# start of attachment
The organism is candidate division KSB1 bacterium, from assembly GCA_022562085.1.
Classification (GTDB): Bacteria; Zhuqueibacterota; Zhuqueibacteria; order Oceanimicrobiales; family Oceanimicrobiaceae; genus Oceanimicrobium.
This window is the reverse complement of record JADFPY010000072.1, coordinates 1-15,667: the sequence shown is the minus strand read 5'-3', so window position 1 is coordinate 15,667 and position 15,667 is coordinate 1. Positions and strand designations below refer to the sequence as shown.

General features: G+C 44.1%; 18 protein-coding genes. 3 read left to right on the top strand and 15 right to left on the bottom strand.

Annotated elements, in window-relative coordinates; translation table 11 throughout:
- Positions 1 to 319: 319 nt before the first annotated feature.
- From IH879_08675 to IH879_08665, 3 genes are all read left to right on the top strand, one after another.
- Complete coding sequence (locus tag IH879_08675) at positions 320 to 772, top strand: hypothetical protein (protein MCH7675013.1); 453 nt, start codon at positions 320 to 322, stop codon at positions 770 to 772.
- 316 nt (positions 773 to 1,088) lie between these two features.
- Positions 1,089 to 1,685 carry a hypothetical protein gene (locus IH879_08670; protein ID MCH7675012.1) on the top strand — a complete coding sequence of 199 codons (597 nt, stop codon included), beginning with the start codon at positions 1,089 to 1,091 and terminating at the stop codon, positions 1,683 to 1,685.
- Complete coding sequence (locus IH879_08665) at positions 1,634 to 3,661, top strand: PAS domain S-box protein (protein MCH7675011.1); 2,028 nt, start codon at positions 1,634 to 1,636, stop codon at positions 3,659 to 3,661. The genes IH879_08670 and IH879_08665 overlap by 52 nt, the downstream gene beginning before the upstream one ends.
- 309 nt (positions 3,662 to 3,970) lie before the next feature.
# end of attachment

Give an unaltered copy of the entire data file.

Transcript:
The organism is candidate division KSB1 bacterium, from assembly GCA_022562085.1.
Classification (GTDB): Bacteria; Zhuqueibacterota; Zhuqueibacteria; order Oceanimicrobiales; family Oceanimicrobiaceae; genus Oceanimicrobium.
This window is the reverse complement of record JADFPY010000072.1, coordinates 1-15,667: the sequence shown is the minus strand read 5'-3', so window position 1 is coordinate 15,667 and position 15,667 is coordinate 1. Positions and strand designations below refer to the sequence as shown.

General features: G+C 44.1%; 18 protein-coding genes. 3 read left to right on the top strand and 15 right to left on the bottom strand.

Annotated elements, in window-relative coordinates; translation table 11 throughout:
- Positions 1 to 319: 319 nt before the first annotated feature.
- From IH879_08675 to IH879_08665, 3 genes are all read left to right on the top strand, one after another.
- Complete coding sequence (locus tag IH879_08675) at positions 320 to 772, top strand: hypothetical protein (protein MCH7675013.1); 453 nt, start codon at positions 320 to 322, stop codon at positions 770 to 772.
- 316 nt (positions 773 to 1,088) lie between these two features.
- Positions 1,089 to 1,685 carry a hypothetical protein gene (locus IH879_08670; protein ID MCH7675012.1) on the top strand — a complete coding sequence of 199 codons (597 nt, stop codon included), beginning with the start codon at positions 1,089 to 1,091 and terminating at the stop codon, positions 1,683 to 1,685.
- Complete coding sequence (locus IH879_08665) at positions 1,634 to 3,661, top strand: PAS domain S-box protein (protein MCH7675011.1); 2,028 nt, start codon at positions 1,634 to 1,636, stop codon at positions 3,659 to 3,661. The genes IH879_08670 and IH879_08665 overlap by 52 nt, the downstream gene beginning before the upstream one ends.
- 309 nt (positions 3,662 to 3,970) lie before the next feature.